Dated 1783, 1785 or 1786 with various designs, the Nova Constellatio coins are typically found in copper and were likely minted in England. The Picker-pedigreed silver impression, a 1783 Silver Small US Pointed Rays Nova Constellatio graded NGC F 15 in this sale, is most likely unique for this variety.

1783 Silver Small US Pointed Rays Nova Constellatio graded NGC F 15 and pedigreed to the Partrick Collection
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In the absence of a national currency immediately after the Revolutionary War, various copper coins were struck to assist commerce in the newly independent nation. The state of New Jersey, for instance, authorized its own copper coinage.

The coins, dated 1786 to 1788, show a horse’s head above a plow on the obverse. The Partrick Collection includes dozens of these New Jersey Coppers, including an example of the extremely rare “Under Beam” variety graded NGC AU 55 BN. It shows the year underneath the beam of the plow rather than at the bottom of the obverse.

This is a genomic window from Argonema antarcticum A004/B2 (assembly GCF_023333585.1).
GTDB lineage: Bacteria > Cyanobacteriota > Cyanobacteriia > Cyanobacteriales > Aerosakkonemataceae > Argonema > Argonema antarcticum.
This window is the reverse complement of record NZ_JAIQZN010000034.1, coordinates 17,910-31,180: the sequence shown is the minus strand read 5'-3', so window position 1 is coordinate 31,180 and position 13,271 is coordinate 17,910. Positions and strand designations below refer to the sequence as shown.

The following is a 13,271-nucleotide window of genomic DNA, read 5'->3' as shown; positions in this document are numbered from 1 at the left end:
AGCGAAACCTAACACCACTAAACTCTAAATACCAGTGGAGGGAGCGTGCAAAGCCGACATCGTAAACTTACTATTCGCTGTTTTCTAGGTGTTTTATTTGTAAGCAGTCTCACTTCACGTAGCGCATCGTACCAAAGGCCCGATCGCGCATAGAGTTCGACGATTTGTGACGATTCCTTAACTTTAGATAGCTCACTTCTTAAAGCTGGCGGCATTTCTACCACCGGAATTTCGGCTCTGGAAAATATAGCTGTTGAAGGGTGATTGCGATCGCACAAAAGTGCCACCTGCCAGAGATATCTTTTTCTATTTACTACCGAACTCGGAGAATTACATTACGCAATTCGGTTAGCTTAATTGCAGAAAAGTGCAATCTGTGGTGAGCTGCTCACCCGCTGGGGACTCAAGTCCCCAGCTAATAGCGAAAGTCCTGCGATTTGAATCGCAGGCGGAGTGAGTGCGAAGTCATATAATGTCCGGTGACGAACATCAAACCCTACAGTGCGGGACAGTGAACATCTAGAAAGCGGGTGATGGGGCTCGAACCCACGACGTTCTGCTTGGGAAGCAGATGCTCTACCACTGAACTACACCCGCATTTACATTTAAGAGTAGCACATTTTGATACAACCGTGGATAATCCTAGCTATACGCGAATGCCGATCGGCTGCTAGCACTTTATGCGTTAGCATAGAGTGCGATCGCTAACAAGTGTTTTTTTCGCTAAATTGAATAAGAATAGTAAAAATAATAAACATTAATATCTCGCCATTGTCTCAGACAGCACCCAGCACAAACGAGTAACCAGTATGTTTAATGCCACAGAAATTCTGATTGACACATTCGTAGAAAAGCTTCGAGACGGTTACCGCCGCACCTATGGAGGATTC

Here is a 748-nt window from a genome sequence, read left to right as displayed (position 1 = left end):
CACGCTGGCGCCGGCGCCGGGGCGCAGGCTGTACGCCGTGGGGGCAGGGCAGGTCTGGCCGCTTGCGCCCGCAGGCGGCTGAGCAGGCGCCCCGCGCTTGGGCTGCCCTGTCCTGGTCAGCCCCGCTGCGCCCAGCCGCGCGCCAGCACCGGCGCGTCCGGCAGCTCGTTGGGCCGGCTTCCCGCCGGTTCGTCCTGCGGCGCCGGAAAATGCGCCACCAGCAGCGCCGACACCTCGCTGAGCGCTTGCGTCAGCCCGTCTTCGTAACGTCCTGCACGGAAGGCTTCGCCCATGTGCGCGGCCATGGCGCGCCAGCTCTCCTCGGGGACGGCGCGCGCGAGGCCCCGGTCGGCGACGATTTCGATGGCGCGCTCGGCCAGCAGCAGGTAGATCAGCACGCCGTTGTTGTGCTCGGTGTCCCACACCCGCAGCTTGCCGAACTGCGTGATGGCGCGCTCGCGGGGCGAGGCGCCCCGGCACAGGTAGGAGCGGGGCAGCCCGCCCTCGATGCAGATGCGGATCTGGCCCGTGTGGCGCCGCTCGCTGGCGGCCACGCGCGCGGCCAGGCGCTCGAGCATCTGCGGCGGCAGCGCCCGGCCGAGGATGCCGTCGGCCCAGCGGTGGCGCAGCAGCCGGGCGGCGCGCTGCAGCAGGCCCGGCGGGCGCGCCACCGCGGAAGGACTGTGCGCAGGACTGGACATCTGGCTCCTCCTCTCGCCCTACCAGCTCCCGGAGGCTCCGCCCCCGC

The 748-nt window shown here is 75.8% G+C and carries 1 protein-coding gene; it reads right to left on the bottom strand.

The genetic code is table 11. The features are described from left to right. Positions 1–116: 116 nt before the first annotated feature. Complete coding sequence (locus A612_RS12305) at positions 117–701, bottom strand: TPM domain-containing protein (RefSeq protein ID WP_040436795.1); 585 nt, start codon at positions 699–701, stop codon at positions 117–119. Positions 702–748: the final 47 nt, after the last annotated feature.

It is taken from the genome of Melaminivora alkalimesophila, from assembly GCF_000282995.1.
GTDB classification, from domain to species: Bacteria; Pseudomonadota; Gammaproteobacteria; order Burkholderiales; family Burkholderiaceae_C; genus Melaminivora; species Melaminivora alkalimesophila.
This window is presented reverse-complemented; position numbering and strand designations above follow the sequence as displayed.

1786 New Jersey “Under Beam” Copper graded NGC AU 55 BN and pedigreed to the Partrick Collection
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Meanwhile, across the Hudson River, the state of New York was opposed to issuing its own copper coinage, but privately struck issues did circulate. These included pieces dated 1787 with a Native American theme and the word EXCELSIOR. The Partrick sale includes a spectacular 1787 Excelsior Indian graded NGC MS 64 BN that is also pedigreed to the Eliasberg Collection. This is the finest example out of only about a dozen known.

1787 Indian Excelsior graded NGC MS 64 BN and pedigreed to the Eliasberg and Partrick Collections
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These attempts at early coinage show the resilience and creative spirit of the young country. But by 1792, it was clear that a national coinage was needed, so the US Mint was founded. At this time, several patterns, or proposed designs for coinage, were struck privately, displaying the bust of President George Washington.